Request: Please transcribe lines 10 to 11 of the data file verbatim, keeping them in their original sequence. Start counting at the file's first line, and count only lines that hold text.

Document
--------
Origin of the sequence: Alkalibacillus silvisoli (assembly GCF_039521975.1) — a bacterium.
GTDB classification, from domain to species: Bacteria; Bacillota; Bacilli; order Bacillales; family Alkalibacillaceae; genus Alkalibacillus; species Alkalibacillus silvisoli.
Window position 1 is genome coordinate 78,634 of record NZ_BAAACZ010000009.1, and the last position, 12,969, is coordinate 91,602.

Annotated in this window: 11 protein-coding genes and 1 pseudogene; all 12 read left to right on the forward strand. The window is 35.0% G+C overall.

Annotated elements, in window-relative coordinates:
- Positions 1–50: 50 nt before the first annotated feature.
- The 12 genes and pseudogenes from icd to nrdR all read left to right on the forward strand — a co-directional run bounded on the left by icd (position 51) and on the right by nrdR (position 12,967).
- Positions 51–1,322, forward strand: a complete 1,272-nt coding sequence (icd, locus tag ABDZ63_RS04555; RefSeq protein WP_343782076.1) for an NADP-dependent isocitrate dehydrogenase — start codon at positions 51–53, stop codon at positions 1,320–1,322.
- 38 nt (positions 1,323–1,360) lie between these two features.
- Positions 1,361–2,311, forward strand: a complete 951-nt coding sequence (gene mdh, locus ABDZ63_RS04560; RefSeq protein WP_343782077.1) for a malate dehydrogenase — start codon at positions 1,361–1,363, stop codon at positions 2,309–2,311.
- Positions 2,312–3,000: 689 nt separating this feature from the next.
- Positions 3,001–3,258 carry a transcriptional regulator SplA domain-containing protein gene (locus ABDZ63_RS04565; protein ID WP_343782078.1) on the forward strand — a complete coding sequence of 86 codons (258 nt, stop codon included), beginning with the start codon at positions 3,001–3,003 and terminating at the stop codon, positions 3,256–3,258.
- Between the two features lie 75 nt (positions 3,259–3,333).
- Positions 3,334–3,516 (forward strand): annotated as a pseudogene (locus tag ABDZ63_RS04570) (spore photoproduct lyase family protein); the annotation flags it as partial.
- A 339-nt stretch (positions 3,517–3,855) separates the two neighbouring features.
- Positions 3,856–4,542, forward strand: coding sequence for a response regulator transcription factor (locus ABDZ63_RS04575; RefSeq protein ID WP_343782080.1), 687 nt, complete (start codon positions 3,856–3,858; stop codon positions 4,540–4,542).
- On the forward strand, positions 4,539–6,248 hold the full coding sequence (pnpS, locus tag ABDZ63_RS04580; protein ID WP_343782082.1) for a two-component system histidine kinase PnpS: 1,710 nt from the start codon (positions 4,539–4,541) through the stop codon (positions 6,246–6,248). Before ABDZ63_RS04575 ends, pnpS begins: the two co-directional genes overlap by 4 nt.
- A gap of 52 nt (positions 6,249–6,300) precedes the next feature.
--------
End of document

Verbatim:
- Positions 1,361–2,311, forward strand: a complete 951-nt coding sequence (gene mdh, locus ABDZ63_RS04560; RefSeq protein WP_343782077.1) for a malate dehydrogenase — start codon at positions 1,361–1,363, stop codon at positions 2,309–2,311.
- Positions 2,312–3,000: 689 nt separating this feature from the next.